Nonetheless, the House was forced to take an unexpected recess Friday afternoon when the chamber’s voting system malfunctioned, disabling screens in the chamber that show which Members have voted as well as smaller screens showing the measure on the floor and a running tally of yeas and nays.

Republican and Democratic House leaders huddled early Friday morning in an attempt to reconcile the Thursday night dispute.

Republicans assert a tied 214-214 vote count — rending a defeat — announced by McNulty, was inaccurate and that the motion had in fact narrowly passed 215-213 as Republicans changed their votes. Democrats similarly disagreed, however, arguing their own Members also had changed votes, with a final tally of 212-216 — the result that currently appears on THOMAS’ official list of roll call votes.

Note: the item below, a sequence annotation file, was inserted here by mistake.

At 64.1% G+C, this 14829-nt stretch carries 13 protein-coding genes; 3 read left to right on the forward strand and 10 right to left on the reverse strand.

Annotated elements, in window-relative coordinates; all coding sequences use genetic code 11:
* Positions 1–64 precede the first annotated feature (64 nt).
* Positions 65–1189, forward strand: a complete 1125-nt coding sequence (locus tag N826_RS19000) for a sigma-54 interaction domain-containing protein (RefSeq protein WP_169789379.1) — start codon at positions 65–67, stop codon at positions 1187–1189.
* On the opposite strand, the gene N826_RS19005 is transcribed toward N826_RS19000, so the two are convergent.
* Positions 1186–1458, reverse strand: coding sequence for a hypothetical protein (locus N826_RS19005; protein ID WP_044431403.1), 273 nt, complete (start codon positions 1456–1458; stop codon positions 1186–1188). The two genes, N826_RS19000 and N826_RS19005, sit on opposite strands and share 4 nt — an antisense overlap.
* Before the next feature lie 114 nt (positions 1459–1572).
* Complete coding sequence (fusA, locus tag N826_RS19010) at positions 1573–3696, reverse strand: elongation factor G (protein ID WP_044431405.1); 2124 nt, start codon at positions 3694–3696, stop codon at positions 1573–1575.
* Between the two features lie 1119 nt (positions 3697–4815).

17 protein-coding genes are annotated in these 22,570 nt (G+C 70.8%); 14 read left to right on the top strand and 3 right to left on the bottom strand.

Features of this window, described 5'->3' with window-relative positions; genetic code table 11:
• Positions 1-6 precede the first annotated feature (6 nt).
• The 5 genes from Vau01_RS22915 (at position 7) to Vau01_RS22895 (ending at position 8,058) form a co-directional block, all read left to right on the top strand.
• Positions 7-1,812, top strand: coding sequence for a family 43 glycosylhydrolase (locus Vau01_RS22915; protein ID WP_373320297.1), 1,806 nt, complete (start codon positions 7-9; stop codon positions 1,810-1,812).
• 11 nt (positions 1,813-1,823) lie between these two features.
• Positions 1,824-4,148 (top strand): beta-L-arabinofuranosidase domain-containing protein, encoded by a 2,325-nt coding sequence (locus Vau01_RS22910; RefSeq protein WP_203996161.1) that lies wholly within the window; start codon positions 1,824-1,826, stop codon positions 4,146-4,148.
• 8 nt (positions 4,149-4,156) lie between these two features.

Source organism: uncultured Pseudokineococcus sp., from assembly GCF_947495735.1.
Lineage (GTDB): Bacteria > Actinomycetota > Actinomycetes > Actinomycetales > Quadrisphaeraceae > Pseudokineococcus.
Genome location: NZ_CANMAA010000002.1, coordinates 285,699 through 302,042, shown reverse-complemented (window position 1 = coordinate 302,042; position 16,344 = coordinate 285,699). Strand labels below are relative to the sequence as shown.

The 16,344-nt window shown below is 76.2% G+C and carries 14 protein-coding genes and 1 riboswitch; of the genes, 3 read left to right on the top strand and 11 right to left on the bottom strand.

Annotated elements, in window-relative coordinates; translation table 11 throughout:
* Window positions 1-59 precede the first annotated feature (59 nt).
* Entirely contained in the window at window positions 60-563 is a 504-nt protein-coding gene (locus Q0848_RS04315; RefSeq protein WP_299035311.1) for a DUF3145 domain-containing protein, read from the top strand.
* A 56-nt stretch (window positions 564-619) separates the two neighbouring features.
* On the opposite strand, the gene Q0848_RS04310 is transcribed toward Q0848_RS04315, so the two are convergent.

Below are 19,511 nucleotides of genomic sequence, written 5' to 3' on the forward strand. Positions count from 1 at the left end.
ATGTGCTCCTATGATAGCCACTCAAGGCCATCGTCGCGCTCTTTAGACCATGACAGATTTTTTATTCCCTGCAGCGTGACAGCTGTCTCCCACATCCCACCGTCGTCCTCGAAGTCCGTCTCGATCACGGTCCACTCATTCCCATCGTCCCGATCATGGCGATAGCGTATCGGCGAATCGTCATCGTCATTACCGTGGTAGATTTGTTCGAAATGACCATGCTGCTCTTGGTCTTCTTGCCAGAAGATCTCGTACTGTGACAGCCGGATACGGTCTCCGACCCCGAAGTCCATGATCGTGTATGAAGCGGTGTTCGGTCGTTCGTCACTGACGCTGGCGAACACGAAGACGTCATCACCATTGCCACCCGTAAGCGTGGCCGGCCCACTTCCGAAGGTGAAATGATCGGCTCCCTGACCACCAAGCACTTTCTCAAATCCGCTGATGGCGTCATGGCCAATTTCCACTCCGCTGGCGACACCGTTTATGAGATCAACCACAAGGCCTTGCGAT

In the ensuing commotion Thursday night, Democrats sought to vacate that vote, but that effort failed. Hoyer subsequently called for the House to reconsider that vote, at which time more than 100 Republicans stormed out of the chamber in protest.

“I called the vote at 214-214, subsequently Members of both parties changed their votes,” McNulty said Friday in an apology on the House floor to his colleagues. Democrats have asserted that the confusion resulted from three Democrats and five Republicans switching their ballots at the close of the vote.

“I just want to express regret to all the Members of the House … for any role I had in causing that confusion,” McNulty said, and later added: “I will continue to go out of my way to be fair when I am giving the privilege of serving as Speaker Pro Tem.”